Peter M. Fass ()
The Internal Revenue Service (IRS) has issued final, temporary and proposed regulations (Final Regulations, the Temporary Regulations and the New Proposed Regulations, respectively, and collectively, the New Regulations) that change the partnership disguised sale rules. See T.D. 9787, 81 Fed. Reg. 69,291 (Oct. 5, 2016); T.D. 9788, 81 Fed. Reg. 69,292 (Oct. 5, 2016).
The Current Regulations on Disguised Sales. Distributions of cash from a partnership to a partner are generally not taxable unless the cash distributed exceeds the partner’s basis in its partnership interest. A partner generally includes its share (as determined under the relevant regulations) of a partnership’s liabilities in the partner’s basis. As a result, partnership liabilities can allow a partner to receive a tax-free cash distribution of the debt proceeds (or other cash), as long as the partner’s basis in the partnership interest (including the partner’s share of the partnership’s debt) exceeds the amount distributed.
Section 707 provides rules treating the contribution of property to a partnership followed by a distribution of cash by the partnership to the contributor as a “disguised sale” for tax purposes. Under certain circumstances, §707 also treats the assumption of a liability of, or the receipt of encumbered property from, a contributing partner as a disguised sale. One significant exception to the disguised sale rules is the so-called “debt financed distribution” rule, which provides an exception for distributions financed by a partnership borrowing to the extent the partner to whom the distribution is made is allocated a share of the borrowing. As a result, a distribution of money to a partner by a partnership is not considered a disguised sale to the extent the distribution is traceable to a partnership borrowing and the amount of the distribution does not exceed the partner’s allocable share of the liability incurred to fund the distribution.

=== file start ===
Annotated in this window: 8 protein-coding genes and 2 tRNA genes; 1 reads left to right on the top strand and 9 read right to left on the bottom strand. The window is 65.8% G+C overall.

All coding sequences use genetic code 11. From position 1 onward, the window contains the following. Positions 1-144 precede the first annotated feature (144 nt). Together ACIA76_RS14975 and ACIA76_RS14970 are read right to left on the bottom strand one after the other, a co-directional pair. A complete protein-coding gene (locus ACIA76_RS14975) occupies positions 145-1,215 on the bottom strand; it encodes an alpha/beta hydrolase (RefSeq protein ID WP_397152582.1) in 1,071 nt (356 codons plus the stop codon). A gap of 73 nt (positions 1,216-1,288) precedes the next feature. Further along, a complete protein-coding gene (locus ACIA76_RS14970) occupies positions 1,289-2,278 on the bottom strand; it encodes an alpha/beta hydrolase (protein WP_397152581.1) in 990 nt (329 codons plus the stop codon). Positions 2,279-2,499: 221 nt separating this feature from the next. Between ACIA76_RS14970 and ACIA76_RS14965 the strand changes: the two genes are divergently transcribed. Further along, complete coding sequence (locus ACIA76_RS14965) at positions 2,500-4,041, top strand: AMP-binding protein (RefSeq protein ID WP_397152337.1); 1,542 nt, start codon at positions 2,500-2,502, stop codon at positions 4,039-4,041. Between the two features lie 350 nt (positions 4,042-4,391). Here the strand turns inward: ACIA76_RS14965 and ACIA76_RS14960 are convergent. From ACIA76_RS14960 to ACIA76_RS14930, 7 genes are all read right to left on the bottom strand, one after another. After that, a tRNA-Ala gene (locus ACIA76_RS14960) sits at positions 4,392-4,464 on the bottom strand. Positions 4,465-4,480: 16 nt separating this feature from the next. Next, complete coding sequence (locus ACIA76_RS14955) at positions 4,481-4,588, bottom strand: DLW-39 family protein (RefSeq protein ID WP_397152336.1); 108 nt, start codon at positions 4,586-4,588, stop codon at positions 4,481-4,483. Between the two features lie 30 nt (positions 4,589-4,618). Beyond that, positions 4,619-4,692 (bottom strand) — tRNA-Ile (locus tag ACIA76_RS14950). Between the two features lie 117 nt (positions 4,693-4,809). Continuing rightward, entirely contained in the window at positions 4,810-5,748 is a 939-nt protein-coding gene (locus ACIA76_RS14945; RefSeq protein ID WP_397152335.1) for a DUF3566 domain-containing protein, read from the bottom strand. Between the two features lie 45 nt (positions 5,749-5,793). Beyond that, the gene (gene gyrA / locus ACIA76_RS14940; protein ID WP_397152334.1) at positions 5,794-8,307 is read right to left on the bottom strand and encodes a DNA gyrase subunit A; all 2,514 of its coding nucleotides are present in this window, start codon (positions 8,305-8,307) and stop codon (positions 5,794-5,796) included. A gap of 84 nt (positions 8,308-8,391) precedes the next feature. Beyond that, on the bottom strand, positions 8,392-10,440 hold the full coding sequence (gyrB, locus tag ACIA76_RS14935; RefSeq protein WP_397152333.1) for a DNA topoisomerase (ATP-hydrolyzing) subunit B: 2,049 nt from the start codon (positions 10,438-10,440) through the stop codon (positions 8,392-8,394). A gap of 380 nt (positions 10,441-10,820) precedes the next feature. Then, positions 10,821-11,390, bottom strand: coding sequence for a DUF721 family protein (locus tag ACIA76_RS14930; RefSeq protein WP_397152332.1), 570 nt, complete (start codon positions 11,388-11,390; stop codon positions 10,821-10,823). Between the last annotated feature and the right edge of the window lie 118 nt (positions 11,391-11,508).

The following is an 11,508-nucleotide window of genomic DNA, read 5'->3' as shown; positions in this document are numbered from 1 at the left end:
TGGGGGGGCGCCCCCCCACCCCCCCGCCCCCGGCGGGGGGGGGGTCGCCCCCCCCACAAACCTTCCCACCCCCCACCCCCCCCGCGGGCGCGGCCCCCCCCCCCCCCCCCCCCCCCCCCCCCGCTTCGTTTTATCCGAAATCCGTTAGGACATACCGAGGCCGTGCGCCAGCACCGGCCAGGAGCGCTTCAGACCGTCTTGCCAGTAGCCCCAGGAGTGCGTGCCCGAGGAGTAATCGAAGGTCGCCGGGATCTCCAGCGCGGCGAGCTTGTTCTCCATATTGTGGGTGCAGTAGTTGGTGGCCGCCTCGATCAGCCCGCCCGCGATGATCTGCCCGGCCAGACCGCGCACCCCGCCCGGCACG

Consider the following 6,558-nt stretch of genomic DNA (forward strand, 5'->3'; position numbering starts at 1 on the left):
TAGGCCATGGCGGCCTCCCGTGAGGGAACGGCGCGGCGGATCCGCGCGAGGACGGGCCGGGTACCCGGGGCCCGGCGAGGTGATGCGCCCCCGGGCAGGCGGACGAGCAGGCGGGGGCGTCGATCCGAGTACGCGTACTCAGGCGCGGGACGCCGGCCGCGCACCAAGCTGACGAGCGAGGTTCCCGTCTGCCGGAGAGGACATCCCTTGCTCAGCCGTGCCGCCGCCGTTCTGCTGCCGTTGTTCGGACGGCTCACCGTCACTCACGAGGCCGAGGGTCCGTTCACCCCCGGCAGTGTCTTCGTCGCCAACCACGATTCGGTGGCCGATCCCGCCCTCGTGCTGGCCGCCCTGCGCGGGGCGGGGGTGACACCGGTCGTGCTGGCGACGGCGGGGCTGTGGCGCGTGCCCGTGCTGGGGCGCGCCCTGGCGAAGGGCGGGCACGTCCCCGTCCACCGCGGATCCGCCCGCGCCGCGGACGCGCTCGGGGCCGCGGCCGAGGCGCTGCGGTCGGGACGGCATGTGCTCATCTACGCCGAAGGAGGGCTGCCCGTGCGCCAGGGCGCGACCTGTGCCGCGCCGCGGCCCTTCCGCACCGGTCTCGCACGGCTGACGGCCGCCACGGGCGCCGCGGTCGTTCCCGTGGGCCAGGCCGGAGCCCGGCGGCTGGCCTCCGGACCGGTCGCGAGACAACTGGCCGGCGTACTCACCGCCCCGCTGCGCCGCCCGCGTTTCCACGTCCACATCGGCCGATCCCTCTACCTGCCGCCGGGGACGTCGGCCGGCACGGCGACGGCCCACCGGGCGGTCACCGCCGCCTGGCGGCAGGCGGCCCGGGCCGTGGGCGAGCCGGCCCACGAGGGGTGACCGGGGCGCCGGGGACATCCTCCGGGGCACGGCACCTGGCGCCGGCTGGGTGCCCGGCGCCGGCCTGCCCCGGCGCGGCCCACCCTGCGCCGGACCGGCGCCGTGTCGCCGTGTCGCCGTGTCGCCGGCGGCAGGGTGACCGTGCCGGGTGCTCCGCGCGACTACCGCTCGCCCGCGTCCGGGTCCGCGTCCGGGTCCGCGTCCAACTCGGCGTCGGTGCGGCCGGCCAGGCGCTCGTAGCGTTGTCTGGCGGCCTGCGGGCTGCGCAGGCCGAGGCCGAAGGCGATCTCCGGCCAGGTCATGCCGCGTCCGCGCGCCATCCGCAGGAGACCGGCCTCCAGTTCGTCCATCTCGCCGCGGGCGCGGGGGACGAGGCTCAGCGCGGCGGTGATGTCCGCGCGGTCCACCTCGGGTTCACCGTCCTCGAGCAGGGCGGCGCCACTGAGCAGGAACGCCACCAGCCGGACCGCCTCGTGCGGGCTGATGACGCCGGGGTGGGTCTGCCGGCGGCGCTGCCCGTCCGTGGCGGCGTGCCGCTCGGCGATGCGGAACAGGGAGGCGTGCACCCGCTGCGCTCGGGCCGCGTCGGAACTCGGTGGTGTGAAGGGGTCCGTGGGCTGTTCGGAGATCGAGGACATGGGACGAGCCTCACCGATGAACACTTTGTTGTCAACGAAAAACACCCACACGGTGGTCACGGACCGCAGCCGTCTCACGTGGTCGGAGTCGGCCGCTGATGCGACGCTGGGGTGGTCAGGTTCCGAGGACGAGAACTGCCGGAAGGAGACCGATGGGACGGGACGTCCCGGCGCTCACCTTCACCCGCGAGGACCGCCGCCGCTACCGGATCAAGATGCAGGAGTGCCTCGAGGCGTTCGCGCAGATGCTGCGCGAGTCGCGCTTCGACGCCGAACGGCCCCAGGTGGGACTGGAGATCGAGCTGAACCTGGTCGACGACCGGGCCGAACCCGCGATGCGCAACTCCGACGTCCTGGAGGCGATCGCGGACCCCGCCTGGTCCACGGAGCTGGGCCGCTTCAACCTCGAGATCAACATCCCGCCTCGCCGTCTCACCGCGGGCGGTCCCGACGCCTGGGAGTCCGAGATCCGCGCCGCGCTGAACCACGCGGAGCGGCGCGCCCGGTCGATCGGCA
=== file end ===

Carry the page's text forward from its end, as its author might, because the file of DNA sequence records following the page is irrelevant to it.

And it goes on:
Prior to the New Regulations, for purposes of the disguised sale rules, a partnership liability was allocated among the partners in a manner consistent with the general allocation rules of §752, which depend significantly on whether a liability is “recourse” (because one or more partners bears the “economic risk of loss” by providing a guarantee of the partnership liability) or “nonrecourse.” A partner contributing appreciated assets and receiving a leveraged distribution in a single transaction could avoid current gain recognition by guaranteeing the debt used to fund the distribution. For example, under the prior regulations, gain recognition by a partner contributing appreciated property to a partnership, in exchange for a 50 percent interest in the partnership and a leveraged distribution, generally would be deferred if the partner (or its affiliate) personally guaranteed the loan used to fund the distribution, such that the partner was treated as bearing the “economic risk of loss” with respect to the loan. In such a case, the loan would be considered “recourse” under Reg. §1.752-1(a), and the partner would be allocated 100 percent of the loan for purposes of the disguised sale rules.
Prior to the New Regulations, the method for allocating partnership liabilities depended on whether the debt was “recourse” or “nonrecourse” to a partner. Debt that was “recourse” to a partner was generally allocated to partners to which the debt was recourse. Debt that was “nonrecourse” was generally allocated between or among the partners in accordance with three methods set forth in the Regulations.